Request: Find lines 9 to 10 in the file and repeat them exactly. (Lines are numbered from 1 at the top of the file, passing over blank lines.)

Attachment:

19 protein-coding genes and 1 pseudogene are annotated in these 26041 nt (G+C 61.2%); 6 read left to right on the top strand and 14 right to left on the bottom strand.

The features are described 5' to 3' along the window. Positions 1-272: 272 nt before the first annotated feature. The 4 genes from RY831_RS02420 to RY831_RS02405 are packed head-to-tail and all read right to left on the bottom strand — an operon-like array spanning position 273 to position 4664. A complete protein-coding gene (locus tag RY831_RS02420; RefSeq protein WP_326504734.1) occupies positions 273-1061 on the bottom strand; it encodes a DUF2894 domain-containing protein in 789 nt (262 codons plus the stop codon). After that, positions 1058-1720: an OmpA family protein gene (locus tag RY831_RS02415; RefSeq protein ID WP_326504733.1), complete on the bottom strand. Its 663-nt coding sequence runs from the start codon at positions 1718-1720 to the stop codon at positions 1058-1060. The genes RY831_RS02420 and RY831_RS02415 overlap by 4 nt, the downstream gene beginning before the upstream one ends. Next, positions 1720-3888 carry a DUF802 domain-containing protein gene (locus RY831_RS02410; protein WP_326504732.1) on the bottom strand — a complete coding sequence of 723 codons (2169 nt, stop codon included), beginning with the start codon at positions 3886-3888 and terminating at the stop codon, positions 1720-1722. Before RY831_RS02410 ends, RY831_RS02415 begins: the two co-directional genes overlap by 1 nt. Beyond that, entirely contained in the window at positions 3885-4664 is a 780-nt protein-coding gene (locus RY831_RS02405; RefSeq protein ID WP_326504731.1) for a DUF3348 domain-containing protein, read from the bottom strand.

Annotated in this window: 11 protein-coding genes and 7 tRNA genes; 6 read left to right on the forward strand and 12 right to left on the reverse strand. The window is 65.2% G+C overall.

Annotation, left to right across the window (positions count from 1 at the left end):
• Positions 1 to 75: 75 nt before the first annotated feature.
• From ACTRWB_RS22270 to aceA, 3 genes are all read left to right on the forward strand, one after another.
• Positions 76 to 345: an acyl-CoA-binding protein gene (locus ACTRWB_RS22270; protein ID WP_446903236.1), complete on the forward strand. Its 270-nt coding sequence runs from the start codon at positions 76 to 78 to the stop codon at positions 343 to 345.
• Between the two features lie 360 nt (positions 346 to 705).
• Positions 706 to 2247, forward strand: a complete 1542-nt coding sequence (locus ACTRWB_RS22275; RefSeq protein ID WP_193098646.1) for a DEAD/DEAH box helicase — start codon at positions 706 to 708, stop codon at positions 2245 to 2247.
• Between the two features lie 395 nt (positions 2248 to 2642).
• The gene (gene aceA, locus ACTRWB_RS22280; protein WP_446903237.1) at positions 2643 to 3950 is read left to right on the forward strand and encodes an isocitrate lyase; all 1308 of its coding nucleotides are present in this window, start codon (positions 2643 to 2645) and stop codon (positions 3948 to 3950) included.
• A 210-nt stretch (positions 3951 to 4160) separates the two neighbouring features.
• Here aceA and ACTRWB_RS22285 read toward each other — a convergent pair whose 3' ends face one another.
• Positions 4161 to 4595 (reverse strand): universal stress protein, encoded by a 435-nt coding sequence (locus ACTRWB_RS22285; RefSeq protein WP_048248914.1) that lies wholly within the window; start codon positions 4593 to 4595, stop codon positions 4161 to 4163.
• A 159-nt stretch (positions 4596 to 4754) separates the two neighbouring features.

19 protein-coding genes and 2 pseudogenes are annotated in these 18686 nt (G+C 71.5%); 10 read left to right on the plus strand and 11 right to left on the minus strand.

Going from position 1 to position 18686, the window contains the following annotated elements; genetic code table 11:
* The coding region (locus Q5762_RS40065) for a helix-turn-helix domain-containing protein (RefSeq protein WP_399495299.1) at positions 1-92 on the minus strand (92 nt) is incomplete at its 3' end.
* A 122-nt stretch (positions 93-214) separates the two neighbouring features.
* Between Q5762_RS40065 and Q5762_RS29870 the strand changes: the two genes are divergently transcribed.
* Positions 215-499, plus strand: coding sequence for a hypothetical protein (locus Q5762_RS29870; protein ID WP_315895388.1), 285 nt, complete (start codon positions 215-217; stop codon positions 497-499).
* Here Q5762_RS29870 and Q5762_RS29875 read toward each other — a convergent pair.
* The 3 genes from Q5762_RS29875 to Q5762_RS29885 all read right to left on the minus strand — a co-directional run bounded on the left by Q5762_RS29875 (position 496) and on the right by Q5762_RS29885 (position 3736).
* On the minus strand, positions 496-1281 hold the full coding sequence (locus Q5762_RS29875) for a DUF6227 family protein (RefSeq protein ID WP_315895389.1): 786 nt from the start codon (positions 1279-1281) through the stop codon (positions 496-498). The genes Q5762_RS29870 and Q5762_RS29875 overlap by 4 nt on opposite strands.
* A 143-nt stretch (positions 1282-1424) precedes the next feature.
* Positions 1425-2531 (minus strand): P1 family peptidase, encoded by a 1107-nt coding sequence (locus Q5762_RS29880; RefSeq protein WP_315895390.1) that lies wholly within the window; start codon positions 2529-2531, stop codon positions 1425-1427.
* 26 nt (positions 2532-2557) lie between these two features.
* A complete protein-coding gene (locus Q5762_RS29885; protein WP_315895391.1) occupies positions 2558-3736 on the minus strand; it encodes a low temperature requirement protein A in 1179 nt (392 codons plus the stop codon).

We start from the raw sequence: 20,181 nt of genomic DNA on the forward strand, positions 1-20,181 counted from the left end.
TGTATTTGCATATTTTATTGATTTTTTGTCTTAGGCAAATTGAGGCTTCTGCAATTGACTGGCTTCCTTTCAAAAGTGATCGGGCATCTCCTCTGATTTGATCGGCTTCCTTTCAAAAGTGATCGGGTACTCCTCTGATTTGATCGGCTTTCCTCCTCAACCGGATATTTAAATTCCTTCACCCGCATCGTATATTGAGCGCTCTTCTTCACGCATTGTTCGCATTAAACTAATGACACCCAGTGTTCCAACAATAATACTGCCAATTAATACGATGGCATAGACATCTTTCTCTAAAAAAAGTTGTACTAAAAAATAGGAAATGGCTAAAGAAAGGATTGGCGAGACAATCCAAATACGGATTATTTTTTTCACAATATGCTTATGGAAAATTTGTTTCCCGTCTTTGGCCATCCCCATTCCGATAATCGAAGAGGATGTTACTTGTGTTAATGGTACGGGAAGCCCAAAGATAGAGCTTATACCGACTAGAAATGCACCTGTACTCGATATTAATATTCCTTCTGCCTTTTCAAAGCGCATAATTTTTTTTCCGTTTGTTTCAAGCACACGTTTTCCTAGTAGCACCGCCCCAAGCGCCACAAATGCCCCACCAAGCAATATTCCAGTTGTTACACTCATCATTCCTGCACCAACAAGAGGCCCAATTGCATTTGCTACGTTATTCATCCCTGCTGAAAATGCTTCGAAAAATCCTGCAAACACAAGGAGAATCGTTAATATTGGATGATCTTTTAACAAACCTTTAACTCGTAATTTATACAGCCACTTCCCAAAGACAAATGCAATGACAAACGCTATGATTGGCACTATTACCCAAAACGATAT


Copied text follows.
• Positions 706 to 2247, forward strand: a complete 1542-nt coding sequence (locus ACTRWB_RS22275; RefSeq protein ID WP_193098646.1) for a DEAD/DEAH box helicase — start codon at positions 706 to 708, stop codon at positions 2245 to 2247.
• Between the two features lie 395 nt (positions 2248 to 2642).